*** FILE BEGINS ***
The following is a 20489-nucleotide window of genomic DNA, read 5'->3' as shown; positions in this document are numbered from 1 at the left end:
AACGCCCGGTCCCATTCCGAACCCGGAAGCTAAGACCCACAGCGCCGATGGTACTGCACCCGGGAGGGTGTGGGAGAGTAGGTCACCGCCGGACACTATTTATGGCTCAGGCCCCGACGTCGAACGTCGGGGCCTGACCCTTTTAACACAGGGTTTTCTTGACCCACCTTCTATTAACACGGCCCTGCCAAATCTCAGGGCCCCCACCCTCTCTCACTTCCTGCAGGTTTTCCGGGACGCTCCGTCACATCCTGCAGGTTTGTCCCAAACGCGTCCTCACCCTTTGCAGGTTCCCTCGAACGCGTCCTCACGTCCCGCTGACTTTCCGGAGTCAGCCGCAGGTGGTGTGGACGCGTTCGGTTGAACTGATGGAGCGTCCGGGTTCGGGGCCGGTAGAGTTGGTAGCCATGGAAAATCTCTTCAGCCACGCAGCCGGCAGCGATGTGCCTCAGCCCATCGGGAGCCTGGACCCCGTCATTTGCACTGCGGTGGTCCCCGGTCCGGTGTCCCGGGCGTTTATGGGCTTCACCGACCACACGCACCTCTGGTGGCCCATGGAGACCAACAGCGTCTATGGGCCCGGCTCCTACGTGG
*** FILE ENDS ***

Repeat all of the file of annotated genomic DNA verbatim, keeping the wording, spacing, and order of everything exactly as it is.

The following is a 20489-nucleotide window of genomic DNA, read 5'->3' as shown; positions in this document are numbered from 1 at the left end:
AACGCCCGGTCCCATTCCGAACCCGGAAGCTAAGACCCACAGCGCCGATGGTACTGCACCCGGGAGGGTGTGGGAGAGTAGGTCACCGCCGGACACTATTTATGGCTCAGGCCCCGACGTCGAACGTCGGGGCCTGACCCTTTTAACACAGGGTTTTCTTGACCCACCTTCTATTAACACGGCCCTGCCAAATCTCAGGGCCCCCACCCTCTCTCACTTCCTGCAGGTTTTCCGGGACGCTCCGTCACATCCTGCAGGTTTGTCCCAAACGCGTCCTCACCCTTTGCAGGTTCCCTCGAACGCGTCCTCACGTCCCGCTGACTTTCCGGAGTCAGCCGCAGGTGGTGTGGACGCGTTCGGTTGAACTGATGGAGCGTCCGGGTTCGGGGCCGGTAGAGTTGGTAGCCATGGAAAATCTCTTCAGCCACGCAGCCGGCAGCGATGTGCCTCAGCCCATCGGGAGCCTGGACCCCGTCATTTGCACTGCGGTGGTCCCCGGTCCGGTGTCCCGGGCGTTTATGGGCTTCACCGACCACACGCACCTCTGGTGGCCCATGGAGACCAACAGCGTCTATGGGCCCGGCTCCTACGTGG